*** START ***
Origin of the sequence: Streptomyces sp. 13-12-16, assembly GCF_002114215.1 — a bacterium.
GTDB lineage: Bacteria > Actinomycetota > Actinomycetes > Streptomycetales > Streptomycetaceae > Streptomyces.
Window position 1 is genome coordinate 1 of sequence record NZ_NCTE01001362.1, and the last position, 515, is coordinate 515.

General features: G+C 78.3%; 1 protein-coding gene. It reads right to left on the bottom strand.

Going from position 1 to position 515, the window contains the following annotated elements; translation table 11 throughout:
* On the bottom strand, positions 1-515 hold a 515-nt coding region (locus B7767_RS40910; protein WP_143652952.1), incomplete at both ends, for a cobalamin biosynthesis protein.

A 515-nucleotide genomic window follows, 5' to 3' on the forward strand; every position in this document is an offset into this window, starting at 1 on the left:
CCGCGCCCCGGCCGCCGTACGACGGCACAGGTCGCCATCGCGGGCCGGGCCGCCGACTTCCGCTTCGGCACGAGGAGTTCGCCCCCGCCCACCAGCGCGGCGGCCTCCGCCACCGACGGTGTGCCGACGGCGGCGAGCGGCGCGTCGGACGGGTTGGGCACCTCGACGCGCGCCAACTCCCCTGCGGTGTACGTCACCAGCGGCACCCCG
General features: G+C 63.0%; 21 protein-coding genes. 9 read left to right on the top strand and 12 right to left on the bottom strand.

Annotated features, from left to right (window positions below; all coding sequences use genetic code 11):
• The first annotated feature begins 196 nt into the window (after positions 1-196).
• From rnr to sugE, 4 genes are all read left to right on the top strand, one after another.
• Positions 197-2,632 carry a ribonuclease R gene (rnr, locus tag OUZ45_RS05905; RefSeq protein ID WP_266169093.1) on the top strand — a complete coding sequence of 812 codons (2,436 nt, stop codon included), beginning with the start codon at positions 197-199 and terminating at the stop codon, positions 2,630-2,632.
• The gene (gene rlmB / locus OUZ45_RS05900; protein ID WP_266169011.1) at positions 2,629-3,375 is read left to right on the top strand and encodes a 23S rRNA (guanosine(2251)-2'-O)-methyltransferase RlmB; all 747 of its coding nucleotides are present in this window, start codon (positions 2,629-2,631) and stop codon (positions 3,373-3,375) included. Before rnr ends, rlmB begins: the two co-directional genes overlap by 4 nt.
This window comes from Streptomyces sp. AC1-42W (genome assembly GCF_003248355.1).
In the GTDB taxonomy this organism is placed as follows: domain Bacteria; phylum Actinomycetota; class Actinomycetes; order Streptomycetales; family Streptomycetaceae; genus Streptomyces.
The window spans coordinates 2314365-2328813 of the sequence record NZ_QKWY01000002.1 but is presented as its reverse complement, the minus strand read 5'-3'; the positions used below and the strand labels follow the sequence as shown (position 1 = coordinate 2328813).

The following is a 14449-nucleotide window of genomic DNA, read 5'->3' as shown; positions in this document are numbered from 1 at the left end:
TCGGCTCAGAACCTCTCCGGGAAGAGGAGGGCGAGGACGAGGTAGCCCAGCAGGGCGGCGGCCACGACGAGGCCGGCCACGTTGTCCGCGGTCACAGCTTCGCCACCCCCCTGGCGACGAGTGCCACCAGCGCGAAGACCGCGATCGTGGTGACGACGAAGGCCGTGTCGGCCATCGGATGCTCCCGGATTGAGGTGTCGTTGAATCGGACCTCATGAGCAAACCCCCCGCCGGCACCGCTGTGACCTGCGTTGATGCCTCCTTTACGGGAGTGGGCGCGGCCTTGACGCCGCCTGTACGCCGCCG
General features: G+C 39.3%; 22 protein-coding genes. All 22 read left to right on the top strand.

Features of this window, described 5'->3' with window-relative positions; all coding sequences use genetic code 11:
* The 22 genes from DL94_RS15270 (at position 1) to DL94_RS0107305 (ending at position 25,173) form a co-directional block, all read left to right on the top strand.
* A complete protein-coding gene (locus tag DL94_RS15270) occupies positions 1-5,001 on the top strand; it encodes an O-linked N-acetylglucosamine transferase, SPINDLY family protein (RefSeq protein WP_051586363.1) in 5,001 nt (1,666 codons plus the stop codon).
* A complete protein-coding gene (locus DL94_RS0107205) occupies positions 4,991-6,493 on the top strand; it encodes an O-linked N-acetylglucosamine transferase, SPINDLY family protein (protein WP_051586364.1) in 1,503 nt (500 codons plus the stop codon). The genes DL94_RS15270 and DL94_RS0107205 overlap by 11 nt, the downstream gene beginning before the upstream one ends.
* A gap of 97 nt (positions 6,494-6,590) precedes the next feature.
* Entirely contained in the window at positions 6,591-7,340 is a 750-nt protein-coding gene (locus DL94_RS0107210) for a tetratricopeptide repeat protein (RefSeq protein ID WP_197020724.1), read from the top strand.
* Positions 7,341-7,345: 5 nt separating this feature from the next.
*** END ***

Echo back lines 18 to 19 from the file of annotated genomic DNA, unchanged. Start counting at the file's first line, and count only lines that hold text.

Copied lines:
The following is a 14449-nucleotide window of genomic DNA, read 5'->3' as shown; positions in this document are numbered from 1 at the left end:
TCGGCTCAGAACCTCTCCGGGAAGAGGAGGGCGAGGACGAGGTAGCCCAGCAGGGCGGCGGCCACGACGAGGCCGGCCACGTTGTCCGCGGTCACAGCTTCGCCACCCCCCTGGCGACGAGTGCCACCAGCGCGAAGACCGCGATCGTGGTGACGACGAAGGCCGTGTCGGCCATCGGATGCTCCCGGATTGAGGTGTCGTTGAATCGGACCTCATGAGCAAACCCCCCGCCGGCACCGCTGTGACCTGCGTTGATGCCTCCTTTACGGGAGTGGGCGCGGCCTTGACGCCGCCTGTACGCCGCCG